Simple Search Operators

I’ve long wanted to be able to do some simple, operated-powered searches within WordPress (especially relevant in a project I’m working on at Automattic). After a conversation with Allen, where he wanted to do the same thing, I figured I’d just whip up a quick plugin to see how hard it’d be. Turns out the answer is “not very”.

Simple Search Operators is a quick plugin that expands the functionality of the default search system in WordPress so that you can use a few useful operators (might look at adding some more at some point) [all links in the following list go to live searches on this site, using that operator]:

  • author:beau will limit results to posts written by the author with the username/slug ‘beau’
  • tag:burrito will only return posts which are tagged with ‘burrito’
  • category:posts (or cat:posts) to search for posts categorized as ‘posts’
  • tag:burritofriday cancun author:beau to search for posts containing ‘cancun’, written by ‘beau’, tagged as ‘burritofriday’

Some caveats:

  • Not heavily tested! May well be capable of generating server-melting queries
  • Only supports one of each operator for now
  • Operators and freeform searches may be combined (e.g.: “tag:burrito cancun”)
  • Does not support spaced strings for operators, so you can only do things where a no-space string attached to an operator will get you what you want
  • Because of the way it manipulates query variables, might mess with other plugins or themes in adverse ways. Like I said, not heavily tested.
  • Not available via the WP Plugin Repo yet; will get it up there once it’s baked a little bit

If you’d like to give it a shot, please do. If you’d like to add more operators; shoot me a pull request and we can expand this out a bit.

WordCamp Saratoga

Through some lucky scheduling, I was able to attend both LevelUp Con and WordCamp Saratoga in a single trip. I spoke at WordCamp about how to build a quick Backbone.js application which used WordPress as the backend (interfacing via the REST API). I thought my talk went OK, although I didn’t love it to be honest, and in hindsight I kind of wish I’d dived a bit harder into some better examples of how Backbone works with Views and whatnot. Here are the slides I used:

And if you’re interested in the code, it’s all available via Github. I got a few nice bits of feedback as well, so that was good:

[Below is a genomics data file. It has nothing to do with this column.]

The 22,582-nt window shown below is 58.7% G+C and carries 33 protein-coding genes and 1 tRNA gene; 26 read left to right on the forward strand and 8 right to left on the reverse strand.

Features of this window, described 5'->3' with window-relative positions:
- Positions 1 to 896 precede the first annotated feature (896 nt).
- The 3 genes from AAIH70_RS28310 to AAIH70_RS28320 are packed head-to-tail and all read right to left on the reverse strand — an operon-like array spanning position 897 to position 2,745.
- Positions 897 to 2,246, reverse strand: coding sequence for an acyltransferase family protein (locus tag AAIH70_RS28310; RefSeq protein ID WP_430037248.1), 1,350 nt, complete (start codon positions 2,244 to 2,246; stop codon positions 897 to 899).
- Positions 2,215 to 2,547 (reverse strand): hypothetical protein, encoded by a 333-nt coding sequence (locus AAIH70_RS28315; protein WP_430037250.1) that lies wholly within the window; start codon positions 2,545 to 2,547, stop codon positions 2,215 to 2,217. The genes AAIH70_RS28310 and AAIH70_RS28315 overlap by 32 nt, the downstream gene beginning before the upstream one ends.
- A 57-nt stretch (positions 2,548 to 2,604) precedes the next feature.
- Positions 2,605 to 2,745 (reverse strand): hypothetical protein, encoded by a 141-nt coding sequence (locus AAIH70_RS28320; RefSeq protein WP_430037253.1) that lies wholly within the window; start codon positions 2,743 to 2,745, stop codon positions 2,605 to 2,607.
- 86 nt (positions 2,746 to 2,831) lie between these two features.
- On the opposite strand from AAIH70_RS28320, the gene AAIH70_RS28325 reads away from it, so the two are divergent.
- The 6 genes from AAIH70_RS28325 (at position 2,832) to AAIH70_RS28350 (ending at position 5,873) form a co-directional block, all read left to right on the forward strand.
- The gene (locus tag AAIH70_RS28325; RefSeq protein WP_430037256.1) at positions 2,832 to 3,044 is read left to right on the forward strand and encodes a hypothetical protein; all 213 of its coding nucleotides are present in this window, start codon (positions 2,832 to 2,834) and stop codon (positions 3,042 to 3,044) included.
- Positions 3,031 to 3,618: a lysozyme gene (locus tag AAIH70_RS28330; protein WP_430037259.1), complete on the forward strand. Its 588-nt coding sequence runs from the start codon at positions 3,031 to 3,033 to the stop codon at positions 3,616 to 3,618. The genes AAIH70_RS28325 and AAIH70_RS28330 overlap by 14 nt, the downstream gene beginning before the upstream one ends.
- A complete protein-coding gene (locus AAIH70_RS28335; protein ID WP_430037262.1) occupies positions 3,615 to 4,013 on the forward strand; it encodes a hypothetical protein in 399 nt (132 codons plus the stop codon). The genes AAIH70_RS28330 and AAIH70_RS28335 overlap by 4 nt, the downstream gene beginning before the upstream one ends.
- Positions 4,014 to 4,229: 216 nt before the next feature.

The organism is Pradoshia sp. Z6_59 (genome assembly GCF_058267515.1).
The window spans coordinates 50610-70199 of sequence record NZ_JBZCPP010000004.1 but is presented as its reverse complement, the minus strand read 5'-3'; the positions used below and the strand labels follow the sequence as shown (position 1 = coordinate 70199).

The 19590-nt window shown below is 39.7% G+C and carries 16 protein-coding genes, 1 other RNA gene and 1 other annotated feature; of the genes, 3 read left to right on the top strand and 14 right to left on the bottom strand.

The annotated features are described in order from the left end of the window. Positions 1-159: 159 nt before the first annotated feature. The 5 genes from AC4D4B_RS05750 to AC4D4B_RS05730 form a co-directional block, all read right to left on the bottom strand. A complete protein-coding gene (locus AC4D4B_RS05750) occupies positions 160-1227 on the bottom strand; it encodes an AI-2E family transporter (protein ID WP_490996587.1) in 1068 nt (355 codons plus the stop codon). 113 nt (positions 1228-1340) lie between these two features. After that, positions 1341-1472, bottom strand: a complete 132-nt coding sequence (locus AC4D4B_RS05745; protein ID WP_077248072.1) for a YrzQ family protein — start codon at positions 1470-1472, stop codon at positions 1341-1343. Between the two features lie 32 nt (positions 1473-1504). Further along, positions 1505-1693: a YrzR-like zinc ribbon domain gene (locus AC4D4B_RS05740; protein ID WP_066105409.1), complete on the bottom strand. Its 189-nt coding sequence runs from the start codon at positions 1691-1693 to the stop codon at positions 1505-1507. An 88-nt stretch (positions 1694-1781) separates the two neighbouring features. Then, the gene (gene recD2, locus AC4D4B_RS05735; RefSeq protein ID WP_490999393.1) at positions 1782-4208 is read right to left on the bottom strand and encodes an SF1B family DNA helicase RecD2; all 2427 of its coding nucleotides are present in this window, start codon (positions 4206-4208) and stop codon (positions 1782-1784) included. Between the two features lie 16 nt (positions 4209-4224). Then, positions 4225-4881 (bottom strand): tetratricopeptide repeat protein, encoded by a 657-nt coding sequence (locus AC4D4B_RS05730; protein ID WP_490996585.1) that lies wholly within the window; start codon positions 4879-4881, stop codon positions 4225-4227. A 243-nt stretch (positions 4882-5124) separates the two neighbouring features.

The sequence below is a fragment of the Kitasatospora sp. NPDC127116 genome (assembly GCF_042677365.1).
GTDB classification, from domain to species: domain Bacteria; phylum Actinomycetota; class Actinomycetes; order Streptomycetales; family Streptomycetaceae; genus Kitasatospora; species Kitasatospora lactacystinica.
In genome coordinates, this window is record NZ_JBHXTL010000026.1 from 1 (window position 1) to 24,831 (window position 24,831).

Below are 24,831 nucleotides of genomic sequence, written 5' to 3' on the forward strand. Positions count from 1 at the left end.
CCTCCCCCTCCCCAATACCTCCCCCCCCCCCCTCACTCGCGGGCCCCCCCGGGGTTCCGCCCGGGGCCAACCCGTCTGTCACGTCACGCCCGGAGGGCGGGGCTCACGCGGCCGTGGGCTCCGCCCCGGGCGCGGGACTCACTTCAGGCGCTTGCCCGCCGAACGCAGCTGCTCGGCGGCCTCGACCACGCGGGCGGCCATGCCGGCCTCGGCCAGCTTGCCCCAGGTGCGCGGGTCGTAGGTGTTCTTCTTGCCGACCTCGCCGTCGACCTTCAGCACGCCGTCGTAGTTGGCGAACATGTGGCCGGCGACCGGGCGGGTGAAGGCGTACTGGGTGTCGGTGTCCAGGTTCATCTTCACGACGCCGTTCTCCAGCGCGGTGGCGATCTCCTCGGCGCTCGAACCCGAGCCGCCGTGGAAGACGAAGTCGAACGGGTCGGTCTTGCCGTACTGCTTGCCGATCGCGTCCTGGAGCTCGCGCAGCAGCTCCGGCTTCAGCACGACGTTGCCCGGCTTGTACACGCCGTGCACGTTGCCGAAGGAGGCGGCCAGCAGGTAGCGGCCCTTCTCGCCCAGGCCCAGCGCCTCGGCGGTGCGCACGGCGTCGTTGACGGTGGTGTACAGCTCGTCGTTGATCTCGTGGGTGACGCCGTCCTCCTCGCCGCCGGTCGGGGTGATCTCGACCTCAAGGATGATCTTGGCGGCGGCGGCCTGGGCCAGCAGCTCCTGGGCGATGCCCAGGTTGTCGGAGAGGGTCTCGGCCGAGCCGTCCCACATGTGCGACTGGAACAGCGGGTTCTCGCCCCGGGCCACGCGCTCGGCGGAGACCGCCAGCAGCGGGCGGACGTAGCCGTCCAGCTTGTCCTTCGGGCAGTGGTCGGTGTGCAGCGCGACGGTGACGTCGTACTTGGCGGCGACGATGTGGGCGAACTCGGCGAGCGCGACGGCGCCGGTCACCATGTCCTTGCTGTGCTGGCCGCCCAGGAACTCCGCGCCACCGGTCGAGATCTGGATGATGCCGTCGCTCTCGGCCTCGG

LevelUp Con

Last week, I attended the first ever LevelUp Con (which WordPress.com sponsored) in Saratoga Springs, New York. I was really impressed with the event, which was organized by the crew at Mad Glory to help draw attention to upstate New York’s tech scene, and to expand people’s horizons and help them cross-train a bit.

Apart from the wonderful people, beautiful setting (upstate NY is ridiculously gorgeous at this time of year) and smoothly-operated event logistics, there were a few really good talks that made the 2-day event click for me.

  • Kevin Hoffman spoke about co-design, and about how to get people involved in the process of design, without falling into design-by-committee. I really liked his approach to meetings (if you’ve got to have them, at least make them work for you). His (beautifully illustrated) slides are available for download.
  • Andres Suarez (currently SoundCloud, previously Tumblr) talked about isomorphic JavaScript applications (server and client-side rendered, with the same code). It was the first time I’ve seen real, working examples of the technology, and it’s super-relevant to some things we’re doing at Automattic (which also use Node and React).
  • Justin Searls spoke passionately about open source project maintenance, dependency trees and trolls. It sounds crazy, but it came together, made sense, and was spot on. Hopefully he’ll get the slides up somewhere because it was pretty awesome.
  • My colleagues, Simon Ouderkirk and Daryl Houston spoke about Developing Hospitality and about taking the idea of Service and Hospitality and applying it both internally and externally as a lens to look at your support structures. It was a really interesting twist and their on-stage “performance” was a lot of fun.

Thanks to everyone who attended, and to all the other folks who spoke. The single-track, 2-day, planned schedule was a really interesting approach, and I think it worked nicely. Hopefully there’ll be another LUC, and I’ll get to go to the next one as well!

Why JavaScript Is The Next (or first) Programming Language You Should Learn

I’ve been asked a few times recently what programming language I’d learn if I was just starting out. Right now, the answer is definitely JavaScript, and here’s why:

Easiest Development Environment

I believe one of the biggest hurdles for people to get into programming is actually all of the other stuff around just writing code. Anything you can do to get to the point where you’re writing code faster (at least while you’re learning) is a win in my mind. Everyone has access to a web browser, which means everyone now has access to a simple development environment. If you’re using Chrome on a Mac, press cmd-opt-j. Welcome to the console, you’re now able to start writing JavaScript to manipulate the page you’re looking at. That’s pretty awesome. There are also a bunch of online editors and tools like CodePen, JSFiddle which allow you to dive into a more complete development/testing/prototyping environment right in your browser.